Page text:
Christie hosts zillions of kids to the Park every year and provides some really outstanding hands-on programs. This year she wanted to do one on Civil War recon and surveillance, so she teamed up with John and they came up with"Count the Flags, Sir!" a program designed to put students in the role of scouts trying to ascertain the size of Lee's invading forces. It goes across the curriculum encompassing history, math, and english, and it should provide a lot of fun as well.
I volunteered some design and fabrication time to make the physical components for this new program which included nearly 800 54mm plastic toy soldiers in representative regiments of approx 40 men each mounted on poplar flats and two cool looking cases in which to safely store and transport them.
Here is one of the box carcasses prior to clamping and glueing. Soliders, mounted on one of the poplar flats are in the foreground. Note the slots milled into the sides of the box and the flats fitted into storage position. The flats are grooved and I had to melt holes into the base of each of the plastic soldiers to maximize the adhesion abilities of the "Liquid Nails" used to affix the one to the other.
Mounting the horses was particularly challenging as the hooves provided very litlle surface area to attach to the flat. To provide more secure anchorage, I used coathanger wire, bent in a flat-bottomed "U" shape The base of the "U" was then fitted and glued onto a groove on the flat after heating the uprights to red-hot and passing the through the body of the plastic horse.
This resulted in a very stable (nice pun!) and durable mount for the horse. (note: no horses were harmed in the making of this photograph).
Though Liquid Nails is not recommended for plastic, the grooved flats and the dimutive cannon wheels provide plenty of surface area to assure good adhesion.
Artillery and infantry units were mounted in both deployed as well as "on the march" positions.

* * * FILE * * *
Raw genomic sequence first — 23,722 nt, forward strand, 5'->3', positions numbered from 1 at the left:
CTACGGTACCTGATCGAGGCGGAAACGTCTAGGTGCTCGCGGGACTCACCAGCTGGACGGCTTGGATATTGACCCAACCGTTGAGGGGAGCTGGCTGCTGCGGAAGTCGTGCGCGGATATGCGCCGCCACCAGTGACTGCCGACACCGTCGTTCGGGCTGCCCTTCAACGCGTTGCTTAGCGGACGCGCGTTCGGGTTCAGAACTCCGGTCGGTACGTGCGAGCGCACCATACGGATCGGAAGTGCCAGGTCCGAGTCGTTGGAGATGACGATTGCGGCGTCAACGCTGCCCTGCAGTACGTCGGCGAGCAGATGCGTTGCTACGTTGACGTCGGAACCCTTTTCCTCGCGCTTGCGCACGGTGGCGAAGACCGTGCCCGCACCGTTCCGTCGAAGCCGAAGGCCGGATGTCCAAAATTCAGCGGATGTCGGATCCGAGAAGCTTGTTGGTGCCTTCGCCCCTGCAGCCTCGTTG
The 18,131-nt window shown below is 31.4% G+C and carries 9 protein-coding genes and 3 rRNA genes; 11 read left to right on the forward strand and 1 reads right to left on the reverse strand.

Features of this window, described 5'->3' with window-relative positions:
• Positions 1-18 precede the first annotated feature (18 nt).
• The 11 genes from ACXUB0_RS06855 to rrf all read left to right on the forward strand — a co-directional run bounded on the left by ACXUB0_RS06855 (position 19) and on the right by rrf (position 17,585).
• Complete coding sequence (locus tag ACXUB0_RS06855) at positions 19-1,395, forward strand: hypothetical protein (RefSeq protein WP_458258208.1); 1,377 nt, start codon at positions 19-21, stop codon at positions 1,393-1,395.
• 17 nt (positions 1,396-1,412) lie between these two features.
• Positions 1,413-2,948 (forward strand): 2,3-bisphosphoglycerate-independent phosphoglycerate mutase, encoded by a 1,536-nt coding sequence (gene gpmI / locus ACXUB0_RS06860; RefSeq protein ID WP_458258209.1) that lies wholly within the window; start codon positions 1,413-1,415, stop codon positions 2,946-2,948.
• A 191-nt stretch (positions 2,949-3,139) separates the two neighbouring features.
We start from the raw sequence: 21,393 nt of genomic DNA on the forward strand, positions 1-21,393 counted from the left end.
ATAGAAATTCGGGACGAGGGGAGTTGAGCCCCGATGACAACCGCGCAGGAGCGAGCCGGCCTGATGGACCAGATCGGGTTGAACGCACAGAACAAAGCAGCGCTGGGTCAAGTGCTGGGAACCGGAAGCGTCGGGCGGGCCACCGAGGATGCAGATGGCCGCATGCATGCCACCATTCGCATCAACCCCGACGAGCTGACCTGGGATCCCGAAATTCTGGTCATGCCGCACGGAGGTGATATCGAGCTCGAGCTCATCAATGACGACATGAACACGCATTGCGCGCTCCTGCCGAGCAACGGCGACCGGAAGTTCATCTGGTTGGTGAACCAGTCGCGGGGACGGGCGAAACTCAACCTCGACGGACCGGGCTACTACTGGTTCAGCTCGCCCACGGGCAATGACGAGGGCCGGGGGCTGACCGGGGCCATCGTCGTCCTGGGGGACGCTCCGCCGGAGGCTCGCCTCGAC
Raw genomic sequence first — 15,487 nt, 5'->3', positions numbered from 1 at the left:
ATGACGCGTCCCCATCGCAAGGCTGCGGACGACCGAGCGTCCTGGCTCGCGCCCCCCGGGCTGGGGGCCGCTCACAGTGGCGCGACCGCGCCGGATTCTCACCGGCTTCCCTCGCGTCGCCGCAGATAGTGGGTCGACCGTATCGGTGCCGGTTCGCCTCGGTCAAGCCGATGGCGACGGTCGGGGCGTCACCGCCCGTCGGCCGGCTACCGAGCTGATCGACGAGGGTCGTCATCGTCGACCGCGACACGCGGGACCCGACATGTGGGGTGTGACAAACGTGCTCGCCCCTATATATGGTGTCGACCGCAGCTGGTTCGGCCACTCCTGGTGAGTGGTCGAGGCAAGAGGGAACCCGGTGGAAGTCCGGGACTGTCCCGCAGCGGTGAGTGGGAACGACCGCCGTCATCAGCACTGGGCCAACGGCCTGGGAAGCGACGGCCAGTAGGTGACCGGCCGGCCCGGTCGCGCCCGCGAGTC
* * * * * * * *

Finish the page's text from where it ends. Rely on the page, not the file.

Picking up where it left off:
As BMC/Americana sells only mixed lots of blue and gray soldiers, and that this is A.P. Hill's Division, all soldiers, once mounted on the flat and regardless of their actual loyalties, were given a nice overcoat of gray spray paint.
These are the finished transport cases. With heavy duty handles and casters they are very easy to transport...
and they provide organized protection for the soldier-covered flats.
Park volunteer Marleen Robert spent numerous hours, carefully gluing the soldiers to the flats, she became mighty handy with a caulking gun!
Its surprising how many soldiers can fit in those two cases.
Confederate artillery in battery with infantry support moving into position behind.
Confederates on the firing line hitting the 16th Conn. in the flank on the afternoon of September 17th along the Harper's Ferry Road just outside of Sharpsburg. A bad day for the Nutmeg State.
One flat is the headquarters group with mounted officers, dispatches being sent off, signal, state and battleflags. Easy to identify, even at a distance, as a high-value target. This flat also references another one of Christie's programs which has kids using signal flags and code discs sending and receiving messages in the field 1862-style.
Artillery column arrives just in the nick of time...
as A.P. Hill's Division arrives to save Lee from defeat.
There are many good history lessons still to be learned,